Rampworx is the perfect destination to hone your skills on a skateboard.

Laced Series at Rampworx


As well as big contest Rampworx also runs a series of more low key events throughout the year. Our “Skateboard Only Sessions” usually take place on a Monday night and allow all of the inline skaters to ride the park without any other sports in the building, the atmosphere at these events is amazing, everyone is cheering each other on to land tricks and try new things. Make sure you keep checking out our events page for our latest Skateboard Only Session.


Rampworx Skatepark offers Skateboard coaching on specific days during the week, all equipment is provided and our skilled coaching staff will help you get the confidence to use the skatepark like a pro in no time! It doesn’t matter if you have never skated before or you just want a little help to perfect your technique we are here to help you achieve your goals!


Skateboarding developed by accident when surfers in California decided to add wheels to boards so that they could ride when the waves were flat. This happened around the late 1940’s, early 50’s. No one knows who made the first board, but this was the start of skateboarding as we know it  today. Funnily enough, the very first skateboarders started with wooden boxes or boards that had roller wheels attached to the bottom. These boxes soon became planks, which, in turn became decks of pressed layers of wood, which are very similar to the skateboard decks of today.

During the early days, skateboarding was often referred to as “Sidewalk Surfing” and was seen as something to do for fun besides surfing. In 1976, Alan “Ollie” Gelfand transformed the face of skateboarding following the invention of the ‘ollie’. This was largely a Florida trick until he decided to visit California in 1978 when he showed off his revolutionary-type maneuvers capturing the imaginations of the West Coast skaters and related media where it began to spread worldwide.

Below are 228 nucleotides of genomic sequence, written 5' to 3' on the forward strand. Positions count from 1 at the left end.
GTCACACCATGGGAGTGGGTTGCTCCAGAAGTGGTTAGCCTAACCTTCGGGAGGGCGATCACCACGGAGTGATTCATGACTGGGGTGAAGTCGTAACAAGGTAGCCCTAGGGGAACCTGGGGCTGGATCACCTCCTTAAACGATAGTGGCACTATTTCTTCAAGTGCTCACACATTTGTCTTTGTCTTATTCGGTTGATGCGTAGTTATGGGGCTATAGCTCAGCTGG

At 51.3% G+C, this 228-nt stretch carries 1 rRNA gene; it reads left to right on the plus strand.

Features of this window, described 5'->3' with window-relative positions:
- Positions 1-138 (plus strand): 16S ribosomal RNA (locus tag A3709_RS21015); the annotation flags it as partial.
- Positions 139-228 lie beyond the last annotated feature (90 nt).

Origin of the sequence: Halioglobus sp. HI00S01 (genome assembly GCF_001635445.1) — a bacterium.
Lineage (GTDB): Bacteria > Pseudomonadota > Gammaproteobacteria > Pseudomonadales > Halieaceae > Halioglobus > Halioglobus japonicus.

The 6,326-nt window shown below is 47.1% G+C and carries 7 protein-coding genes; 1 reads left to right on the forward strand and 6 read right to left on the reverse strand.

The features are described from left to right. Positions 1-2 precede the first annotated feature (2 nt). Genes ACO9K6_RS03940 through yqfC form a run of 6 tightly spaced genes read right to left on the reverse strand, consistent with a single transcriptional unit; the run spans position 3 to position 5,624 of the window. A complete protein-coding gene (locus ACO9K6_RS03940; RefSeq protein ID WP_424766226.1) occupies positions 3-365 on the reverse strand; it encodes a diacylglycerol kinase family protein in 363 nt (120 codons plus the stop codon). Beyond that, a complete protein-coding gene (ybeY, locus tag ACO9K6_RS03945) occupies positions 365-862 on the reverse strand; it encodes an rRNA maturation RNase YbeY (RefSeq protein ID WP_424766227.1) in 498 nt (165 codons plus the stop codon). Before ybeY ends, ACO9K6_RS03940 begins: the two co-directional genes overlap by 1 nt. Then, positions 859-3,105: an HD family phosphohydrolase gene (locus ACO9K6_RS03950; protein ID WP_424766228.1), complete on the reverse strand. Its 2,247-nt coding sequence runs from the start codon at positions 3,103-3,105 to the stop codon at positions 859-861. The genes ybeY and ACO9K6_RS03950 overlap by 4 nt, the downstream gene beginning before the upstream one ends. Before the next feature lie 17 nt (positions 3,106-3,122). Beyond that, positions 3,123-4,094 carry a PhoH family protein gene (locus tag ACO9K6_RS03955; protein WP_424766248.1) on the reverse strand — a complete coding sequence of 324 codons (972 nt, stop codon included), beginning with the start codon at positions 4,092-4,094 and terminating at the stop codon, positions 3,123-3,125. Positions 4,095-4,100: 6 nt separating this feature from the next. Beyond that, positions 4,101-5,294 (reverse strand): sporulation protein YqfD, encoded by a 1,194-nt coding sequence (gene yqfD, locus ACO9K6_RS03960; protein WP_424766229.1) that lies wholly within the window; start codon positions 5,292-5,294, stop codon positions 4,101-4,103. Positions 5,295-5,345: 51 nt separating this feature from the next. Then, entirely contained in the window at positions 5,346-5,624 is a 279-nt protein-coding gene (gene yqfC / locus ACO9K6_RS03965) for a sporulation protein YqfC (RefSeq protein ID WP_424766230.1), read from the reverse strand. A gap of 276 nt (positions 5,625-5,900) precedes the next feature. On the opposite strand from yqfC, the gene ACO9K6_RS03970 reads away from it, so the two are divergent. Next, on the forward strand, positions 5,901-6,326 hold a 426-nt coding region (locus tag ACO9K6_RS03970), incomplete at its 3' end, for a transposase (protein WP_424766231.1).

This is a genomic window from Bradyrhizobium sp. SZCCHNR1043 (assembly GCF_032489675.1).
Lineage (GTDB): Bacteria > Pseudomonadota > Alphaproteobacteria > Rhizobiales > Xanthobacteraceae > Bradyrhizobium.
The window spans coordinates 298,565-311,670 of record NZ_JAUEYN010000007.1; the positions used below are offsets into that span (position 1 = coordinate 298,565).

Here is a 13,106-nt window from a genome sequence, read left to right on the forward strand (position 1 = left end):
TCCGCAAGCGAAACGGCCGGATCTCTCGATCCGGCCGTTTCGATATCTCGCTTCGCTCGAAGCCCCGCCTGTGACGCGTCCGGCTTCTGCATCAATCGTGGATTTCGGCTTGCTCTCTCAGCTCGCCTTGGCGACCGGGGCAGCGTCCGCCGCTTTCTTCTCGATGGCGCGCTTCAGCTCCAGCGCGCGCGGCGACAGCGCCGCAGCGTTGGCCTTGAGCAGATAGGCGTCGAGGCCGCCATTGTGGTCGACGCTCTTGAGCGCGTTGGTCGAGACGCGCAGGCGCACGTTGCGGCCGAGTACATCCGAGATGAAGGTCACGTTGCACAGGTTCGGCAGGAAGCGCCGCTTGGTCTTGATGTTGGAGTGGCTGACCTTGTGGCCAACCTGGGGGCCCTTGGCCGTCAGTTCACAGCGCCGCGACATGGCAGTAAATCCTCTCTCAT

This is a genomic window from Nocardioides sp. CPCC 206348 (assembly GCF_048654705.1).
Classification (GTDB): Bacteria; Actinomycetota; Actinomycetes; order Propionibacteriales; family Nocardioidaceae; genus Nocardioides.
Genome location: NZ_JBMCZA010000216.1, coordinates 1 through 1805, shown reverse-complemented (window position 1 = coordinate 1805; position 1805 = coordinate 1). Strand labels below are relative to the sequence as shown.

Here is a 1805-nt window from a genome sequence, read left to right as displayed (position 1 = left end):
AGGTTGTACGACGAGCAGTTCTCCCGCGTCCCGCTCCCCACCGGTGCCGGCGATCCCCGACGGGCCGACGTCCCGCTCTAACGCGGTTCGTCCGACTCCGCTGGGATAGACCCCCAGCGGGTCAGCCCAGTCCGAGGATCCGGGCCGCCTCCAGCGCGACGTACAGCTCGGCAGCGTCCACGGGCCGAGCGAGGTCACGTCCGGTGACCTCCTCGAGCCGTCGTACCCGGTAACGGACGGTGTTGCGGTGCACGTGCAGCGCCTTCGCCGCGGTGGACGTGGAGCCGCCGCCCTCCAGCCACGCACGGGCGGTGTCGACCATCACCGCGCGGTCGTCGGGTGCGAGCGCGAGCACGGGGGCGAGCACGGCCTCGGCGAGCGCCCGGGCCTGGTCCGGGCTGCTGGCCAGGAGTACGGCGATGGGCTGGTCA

In 1982, Rodney Mullen adapted the Ollie to flat ground who invented the “Magic Flip”, which was later renamed the kickflip, as well many other tricks including, the 360 Kickflip.

Crucially, it was the creation of the the ‘flat ground ollie’ that allowed skateboarders to perform tricks in mid-air without the need for any other equipment other than the skateboard they were using and this has formed the basis of many street skating tricks we see today.

Rodney Mullen was a true pioneer and ensured that freestyle skating remained hugely popular throughout this period by inventing many of the basic tricks of modern street skating such as the ‘impossible’ and the ‘kickflip’. It was during the mid eighties, the influence freestyle on street skating became apparent. However, this was still performed on wide vert boards with short noses, slide rails, and large soft wheels. The majority of modern skateboards are 714 to 8 inches (180 to 200 mm) wide and 30 to 32 inches (760 to 810 mm) long and the wheels are made up of a hard polyurethane. Wheel sizes are now smaller to ensure that the boards are lighter enabling riders to perform tricks easier. Since the 70’s the styles of skateboards have changed dramatically. Todays modern shape of skateboard is a simple evolution of the freestyle boards that existed in 80s with their familiar symmetrical shape and relatively narrow width which was firmly established in the 90’s.